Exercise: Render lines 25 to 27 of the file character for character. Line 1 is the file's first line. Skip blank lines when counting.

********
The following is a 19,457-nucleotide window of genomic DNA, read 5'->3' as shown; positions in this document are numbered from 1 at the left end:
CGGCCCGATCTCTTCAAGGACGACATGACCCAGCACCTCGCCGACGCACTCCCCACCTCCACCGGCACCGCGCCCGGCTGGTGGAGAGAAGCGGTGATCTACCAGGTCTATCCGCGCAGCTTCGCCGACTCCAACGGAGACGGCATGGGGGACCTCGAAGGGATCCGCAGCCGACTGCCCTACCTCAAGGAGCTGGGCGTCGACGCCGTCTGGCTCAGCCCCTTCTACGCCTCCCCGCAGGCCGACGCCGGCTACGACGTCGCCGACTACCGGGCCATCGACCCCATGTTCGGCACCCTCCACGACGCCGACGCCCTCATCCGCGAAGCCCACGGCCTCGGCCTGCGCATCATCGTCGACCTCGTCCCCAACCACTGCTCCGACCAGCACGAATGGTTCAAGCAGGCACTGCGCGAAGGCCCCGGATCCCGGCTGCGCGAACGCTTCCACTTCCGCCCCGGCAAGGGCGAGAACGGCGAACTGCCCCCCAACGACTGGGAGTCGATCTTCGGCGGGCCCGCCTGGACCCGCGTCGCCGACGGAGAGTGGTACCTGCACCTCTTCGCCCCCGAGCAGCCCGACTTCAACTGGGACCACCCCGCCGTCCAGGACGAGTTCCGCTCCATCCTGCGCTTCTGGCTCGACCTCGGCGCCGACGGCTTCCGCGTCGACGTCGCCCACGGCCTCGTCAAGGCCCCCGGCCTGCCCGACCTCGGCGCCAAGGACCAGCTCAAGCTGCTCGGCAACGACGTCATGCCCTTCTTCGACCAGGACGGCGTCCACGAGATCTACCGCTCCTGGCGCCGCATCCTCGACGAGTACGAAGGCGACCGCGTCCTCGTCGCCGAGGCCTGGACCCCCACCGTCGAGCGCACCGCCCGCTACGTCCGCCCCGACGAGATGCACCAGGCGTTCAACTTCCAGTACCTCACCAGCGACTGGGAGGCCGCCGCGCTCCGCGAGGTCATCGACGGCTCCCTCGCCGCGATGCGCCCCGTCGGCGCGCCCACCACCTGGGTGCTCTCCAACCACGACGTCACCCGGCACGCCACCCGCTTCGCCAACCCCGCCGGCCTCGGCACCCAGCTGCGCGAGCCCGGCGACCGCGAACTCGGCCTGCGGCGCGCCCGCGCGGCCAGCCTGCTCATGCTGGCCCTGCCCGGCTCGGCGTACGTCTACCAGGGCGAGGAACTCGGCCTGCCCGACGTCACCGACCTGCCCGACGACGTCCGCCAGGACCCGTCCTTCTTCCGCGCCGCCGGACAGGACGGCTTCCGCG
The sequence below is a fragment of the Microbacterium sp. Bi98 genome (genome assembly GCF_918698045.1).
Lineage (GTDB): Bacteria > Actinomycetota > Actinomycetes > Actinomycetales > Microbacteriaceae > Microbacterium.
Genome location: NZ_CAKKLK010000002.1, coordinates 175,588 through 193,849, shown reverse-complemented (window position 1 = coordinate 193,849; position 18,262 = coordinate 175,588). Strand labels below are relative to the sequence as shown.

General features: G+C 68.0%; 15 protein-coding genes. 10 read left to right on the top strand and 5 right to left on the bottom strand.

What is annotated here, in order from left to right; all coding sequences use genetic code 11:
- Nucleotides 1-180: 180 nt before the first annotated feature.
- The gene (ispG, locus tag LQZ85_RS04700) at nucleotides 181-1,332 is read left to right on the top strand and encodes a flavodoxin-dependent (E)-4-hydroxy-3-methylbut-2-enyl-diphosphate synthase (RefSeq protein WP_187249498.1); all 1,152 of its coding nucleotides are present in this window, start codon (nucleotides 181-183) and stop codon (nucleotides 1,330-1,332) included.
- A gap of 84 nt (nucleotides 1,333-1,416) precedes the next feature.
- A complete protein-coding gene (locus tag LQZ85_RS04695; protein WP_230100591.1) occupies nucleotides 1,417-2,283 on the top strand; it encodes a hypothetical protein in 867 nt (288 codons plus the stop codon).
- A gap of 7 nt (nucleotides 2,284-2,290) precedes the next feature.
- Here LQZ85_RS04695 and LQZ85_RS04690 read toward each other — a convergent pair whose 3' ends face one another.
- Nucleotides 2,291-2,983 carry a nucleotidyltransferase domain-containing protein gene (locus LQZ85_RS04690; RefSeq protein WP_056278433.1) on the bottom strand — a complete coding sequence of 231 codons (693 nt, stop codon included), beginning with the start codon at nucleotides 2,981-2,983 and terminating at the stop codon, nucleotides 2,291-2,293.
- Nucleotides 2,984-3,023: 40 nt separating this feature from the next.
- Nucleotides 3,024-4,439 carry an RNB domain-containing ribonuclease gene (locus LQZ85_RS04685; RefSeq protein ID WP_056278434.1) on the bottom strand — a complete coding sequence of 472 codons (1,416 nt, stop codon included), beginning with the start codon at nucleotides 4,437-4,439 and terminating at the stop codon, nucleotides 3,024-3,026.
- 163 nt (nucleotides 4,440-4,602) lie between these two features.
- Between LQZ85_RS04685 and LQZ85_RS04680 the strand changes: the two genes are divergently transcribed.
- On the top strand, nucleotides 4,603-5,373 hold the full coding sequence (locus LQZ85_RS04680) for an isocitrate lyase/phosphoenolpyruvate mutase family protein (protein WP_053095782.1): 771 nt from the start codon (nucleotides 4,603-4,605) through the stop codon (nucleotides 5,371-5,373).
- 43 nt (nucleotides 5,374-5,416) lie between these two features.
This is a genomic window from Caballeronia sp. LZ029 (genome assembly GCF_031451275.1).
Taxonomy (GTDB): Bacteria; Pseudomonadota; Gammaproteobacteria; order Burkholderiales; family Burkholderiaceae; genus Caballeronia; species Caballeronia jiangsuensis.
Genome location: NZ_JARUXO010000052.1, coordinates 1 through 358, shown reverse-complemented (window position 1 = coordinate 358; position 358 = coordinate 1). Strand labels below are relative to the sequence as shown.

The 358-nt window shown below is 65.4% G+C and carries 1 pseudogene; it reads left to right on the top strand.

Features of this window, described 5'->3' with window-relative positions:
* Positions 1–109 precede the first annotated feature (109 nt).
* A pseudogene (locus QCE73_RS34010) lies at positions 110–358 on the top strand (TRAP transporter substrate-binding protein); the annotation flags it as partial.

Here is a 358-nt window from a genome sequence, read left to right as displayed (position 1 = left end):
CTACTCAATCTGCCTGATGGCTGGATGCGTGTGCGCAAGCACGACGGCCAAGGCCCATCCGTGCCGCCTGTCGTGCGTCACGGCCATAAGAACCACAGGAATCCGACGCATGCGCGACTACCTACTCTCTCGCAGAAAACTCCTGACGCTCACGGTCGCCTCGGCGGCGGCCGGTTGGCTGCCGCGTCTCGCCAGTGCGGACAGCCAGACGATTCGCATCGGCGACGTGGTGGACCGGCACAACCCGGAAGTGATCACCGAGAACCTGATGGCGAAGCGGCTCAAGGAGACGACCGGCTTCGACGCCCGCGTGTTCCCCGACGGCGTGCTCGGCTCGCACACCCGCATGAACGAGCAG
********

Features of this window, described 5'->3' with window-relative positions:
* Positions 1–109 precede the first annotated feature (109 nt).
* A pseudogene (locus QCE73_RS34010) lies at positions 110–358 on the top strand (TRAP transporter substrate-binding protein); the annotation flags it as partial.